3) For Reflection: there is always another dawn risen on mid-noon, and under every deep a lower deep opens. - Emerson Re-reading, we always find a new book. - C. S. Lewis ________________________ Sometimes I enter Holy Week with some trepidation. Not because I worry that re-entering the Passion Narrative will make further inconvenient demands on me, but because I worry that I will be unmoved by the events around which I have organized my life. So I am relieved when, as happened this morning, I’m spiritually energized by passages I’ve inadvertently been treating like tapped-out mines. I’ve already called your attention to the source of what grabbed me – Jesus was always on the move, never landing anywhere. Jesus wasn’t exaggerating when he said, “The Son of Man has no place to lay his head.” Mark dutifully recounts Jesus’ movements, including details about his destinations, so much so that it’s possible to map out where Jesus went, in sequence. This is true except for Mark 10:17, which reads, He was setting out on a journey. Jesus is off for some unnamed place; Mark doesn’t say where. I wouldn’t have noticed that this is the only place where Mark doesn’t specify where Jesus is heading, were it not for the fact that WE ALL KNOW PERFECTLY WELL WHERE JESUS IS GOING. God bless Mark for throwing in a little dramatic irony (which, according to Mr. Levin in 10th grade English, is when the audience knows what is going on but the actors on the stage do not). (It is taking far to long to write this little ‘reflection,’ because several attempts to articulate why this matters to me have collapsed on themselves. So I’m jumping ahead to my conclusion. See if you can make sense of how I got there.) I am unexpectedly brought into Holy Week a couple of days early. Somehow the Spirit has given me a running start. Instead of stepping into Palm Sunday as if I’m watching a movie I’ve seen 50+ times, I’m leaving the region beyond the Jordan for … who knows where? I’m following Jesus as I have been, and now we are going to the next place, wherever that is. Somehow the Holy Spirit, for a few moments anyway, managed to tilt my perspective so that Mark’s insertion of irony placed me on the stage rather than in the audience. Perhaps being right in the middle of this pandemic, just in the middle of it, the outcome entirely unknown – which is extremely unnerving – is in play. Everything is in flux, but it’s certain that this Holy Week is going to be unlike any we’ve experienced before. I’m not trying to positively spiritualize this frightening chaotic mess we are in. The world is in crisis, it is horrific, and we are not above it. It isn’t happening “over there;” we are assured it is right here. The other shoe is going to drop, but we don’t know when or how close to each of our homes. AND, and the AND is my point, God is doing what God does. God is meeting me, as I hope and pray he is meeting all of us, while we are face with the almost-too-painful-to-bear $%!@!!$ with which creation is plagued. Jesus is God-With-Us, Jesus is for us as we walk with him on his journey, wherever that is … 4) Prayers:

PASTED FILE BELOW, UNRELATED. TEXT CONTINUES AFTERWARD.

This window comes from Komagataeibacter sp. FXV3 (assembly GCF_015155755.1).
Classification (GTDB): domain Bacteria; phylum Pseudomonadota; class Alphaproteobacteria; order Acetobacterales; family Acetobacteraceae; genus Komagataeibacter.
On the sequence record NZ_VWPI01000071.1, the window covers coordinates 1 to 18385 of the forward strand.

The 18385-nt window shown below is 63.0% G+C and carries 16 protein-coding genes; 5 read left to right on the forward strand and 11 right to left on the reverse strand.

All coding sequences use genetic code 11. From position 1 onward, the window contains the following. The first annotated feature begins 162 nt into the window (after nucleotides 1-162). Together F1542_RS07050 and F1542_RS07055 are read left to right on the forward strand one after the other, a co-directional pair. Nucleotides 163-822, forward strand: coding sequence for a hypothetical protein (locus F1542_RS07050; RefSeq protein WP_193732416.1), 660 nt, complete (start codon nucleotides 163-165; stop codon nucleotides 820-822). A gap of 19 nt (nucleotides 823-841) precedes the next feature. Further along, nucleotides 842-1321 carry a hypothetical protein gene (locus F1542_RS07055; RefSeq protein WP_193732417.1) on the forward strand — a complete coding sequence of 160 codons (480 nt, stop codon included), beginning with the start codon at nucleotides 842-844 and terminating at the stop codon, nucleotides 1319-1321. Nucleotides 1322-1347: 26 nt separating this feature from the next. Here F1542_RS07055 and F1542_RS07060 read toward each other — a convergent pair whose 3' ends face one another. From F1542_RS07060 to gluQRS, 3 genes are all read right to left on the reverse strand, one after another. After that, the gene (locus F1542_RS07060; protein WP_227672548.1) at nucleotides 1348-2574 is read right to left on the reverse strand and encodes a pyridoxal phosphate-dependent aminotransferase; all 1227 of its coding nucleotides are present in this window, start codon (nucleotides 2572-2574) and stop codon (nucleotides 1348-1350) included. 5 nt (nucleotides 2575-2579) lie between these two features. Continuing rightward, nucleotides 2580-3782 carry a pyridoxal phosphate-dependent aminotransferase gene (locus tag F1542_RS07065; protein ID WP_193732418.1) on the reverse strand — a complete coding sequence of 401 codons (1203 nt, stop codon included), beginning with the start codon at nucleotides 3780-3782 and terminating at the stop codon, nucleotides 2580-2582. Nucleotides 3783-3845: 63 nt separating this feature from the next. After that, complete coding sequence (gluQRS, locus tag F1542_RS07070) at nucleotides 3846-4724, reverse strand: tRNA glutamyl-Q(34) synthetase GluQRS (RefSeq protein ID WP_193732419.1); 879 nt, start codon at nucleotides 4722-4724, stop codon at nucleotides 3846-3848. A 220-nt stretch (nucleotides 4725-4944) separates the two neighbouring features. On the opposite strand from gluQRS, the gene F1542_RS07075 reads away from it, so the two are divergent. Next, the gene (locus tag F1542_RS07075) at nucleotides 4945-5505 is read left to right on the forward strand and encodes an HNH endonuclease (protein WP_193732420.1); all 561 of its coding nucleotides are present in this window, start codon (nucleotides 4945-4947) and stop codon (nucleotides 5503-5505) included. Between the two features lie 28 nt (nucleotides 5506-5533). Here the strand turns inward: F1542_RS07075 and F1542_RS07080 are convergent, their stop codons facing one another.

for the Holy Spirit to bring you comfort and assurance in the middle of these days, in the middle of the particular pains of your life and the lives of those you love
for the ability to be fully present in your life and in the world as it is today, and at the same time to be fully present in the transcendent, earthy realities of Holy Week
for yourself and your loved ones
for our church, our community, and our world, particularly in light of the pandemic
Thank God for meeting you, for the opportunity to sit, read, and pray, and pray for an awareness of God's presence through the day